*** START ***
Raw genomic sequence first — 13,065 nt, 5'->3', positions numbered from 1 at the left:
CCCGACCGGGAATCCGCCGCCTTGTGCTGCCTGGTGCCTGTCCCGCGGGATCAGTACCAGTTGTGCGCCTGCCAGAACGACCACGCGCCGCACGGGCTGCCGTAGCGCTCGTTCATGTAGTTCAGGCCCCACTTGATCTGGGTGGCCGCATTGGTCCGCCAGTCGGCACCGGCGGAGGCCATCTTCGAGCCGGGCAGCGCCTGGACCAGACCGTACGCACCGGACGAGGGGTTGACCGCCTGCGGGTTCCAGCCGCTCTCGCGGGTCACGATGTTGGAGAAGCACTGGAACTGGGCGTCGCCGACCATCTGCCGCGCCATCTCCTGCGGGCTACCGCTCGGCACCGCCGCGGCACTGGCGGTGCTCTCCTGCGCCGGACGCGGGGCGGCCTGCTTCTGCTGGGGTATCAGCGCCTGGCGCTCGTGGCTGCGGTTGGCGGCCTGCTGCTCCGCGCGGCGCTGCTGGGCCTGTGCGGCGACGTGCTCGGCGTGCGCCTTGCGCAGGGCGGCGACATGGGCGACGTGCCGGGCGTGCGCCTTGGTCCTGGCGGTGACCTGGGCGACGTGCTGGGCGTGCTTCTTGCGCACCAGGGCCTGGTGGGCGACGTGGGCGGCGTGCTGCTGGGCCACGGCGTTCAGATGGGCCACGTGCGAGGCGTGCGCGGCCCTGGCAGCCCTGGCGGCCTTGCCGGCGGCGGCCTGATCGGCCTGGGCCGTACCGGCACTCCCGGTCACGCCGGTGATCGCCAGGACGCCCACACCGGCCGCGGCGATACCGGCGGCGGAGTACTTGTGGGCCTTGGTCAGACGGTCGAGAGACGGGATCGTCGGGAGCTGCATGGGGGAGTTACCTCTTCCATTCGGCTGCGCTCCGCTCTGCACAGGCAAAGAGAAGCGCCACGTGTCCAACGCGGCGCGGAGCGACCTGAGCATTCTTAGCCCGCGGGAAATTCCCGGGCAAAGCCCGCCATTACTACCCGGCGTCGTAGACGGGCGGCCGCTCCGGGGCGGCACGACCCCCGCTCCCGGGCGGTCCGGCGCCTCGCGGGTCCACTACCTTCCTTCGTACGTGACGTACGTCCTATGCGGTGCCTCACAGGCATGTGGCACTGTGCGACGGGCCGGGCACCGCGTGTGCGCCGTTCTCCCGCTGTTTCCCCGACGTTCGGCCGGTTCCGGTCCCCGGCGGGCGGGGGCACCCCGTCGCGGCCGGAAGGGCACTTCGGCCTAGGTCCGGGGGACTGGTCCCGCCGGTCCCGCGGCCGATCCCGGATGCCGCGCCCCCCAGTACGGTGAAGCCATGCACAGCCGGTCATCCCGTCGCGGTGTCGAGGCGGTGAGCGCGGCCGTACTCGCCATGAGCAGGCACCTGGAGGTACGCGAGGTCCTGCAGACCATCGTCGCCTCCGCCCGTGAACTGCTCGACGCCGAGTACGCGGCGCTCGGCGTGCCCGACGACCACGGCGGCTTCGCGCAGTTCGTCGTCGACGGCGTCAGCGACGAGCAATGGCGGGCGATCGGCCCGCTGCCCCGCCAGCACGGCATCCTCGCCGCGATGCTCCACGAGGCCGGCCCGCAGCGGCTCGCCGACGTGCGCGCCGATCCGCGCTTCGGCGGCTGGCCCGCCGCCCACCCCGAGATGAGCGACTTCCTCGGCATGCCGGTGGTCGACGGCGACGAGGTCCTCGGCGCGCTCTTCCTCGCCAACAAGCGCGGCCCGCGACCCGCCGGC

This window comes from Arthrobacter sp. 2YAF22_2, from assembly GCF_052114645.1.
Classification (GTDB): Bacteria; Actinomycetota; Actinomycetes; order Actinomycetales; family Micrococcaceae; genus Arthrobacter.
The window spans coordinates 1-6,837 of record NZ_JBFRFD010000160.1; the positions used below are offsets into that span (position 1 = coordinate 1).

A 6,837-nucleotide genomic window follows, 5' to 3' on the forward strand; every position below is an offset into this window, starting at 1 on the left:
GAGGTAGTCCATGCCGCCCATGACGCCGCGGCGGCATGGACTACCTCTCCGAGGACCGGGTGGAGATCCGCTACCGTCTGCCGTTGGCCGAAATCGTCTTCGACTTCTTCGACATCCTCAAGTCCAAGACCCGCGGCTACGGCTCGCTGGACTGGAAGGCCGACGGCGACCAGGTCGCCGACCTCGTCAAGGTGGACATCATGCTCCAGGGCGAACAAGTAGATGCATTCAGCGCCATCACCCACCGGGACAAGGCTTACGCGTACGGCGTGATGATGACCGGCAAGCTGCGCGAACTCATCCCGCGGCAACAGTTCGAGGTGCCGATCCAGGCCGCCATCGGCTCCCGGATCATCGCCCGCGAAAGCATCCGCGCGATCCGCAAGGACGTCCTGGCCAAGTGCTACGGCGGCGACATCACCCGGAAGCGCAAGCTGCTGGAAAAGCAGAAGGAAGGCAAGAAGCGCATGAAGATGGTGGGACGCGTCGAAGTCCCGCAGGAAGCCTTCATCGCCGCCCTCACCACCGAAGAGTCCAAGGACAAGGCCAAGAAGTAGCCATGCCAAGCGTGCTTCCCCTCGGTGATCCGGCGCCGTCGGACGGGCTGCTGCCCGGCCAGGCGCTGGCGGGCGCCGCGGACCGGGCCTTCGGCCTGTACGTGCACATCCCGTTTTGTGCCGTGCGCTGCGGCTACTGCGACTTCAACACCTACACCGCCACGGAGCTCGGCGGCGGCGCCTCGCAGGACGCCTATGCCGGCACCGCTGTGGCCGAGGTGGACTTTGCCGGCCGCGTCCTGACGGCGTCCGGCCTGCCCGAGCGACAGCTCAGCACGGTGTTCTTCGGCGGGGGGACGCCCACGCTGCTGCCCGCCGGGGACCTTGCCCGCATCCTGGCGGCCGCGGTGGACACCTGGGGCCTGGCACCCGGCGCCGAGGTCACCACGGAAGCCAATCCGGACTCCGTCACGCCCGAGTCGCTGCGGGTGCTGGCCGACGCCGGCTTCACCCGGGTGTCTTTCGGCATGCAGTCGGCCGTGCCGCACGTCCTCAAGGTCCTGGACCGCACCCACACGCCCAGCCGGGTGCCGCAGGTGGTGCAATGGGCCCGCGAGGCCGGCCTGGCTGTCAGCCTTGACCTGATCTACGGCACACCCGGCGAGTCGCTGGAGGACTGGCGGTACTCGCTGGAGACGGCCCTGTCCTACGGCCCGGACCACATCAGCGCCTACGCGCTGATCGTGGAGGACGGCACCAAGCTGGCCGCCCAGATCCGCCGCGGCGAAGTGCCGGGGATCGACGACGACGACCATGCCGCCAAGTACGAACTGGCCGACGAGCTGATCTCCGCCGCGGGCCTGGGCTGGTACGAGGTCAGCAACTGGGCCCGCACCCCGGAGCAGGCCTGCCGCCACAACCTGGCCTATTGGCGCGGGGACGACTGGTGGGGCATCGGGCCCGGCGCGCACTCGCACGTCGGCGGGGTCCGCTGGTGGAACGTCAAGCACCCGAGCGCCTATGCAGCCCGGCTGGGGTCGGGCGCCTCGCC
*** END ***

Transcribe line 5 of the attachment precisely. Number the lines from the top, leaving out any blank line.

The window spans coordinates 1-6,837 of record NZ_JBFRFD010000160.1; the positions used below are offsets into that span (position 1 = coordinate 1).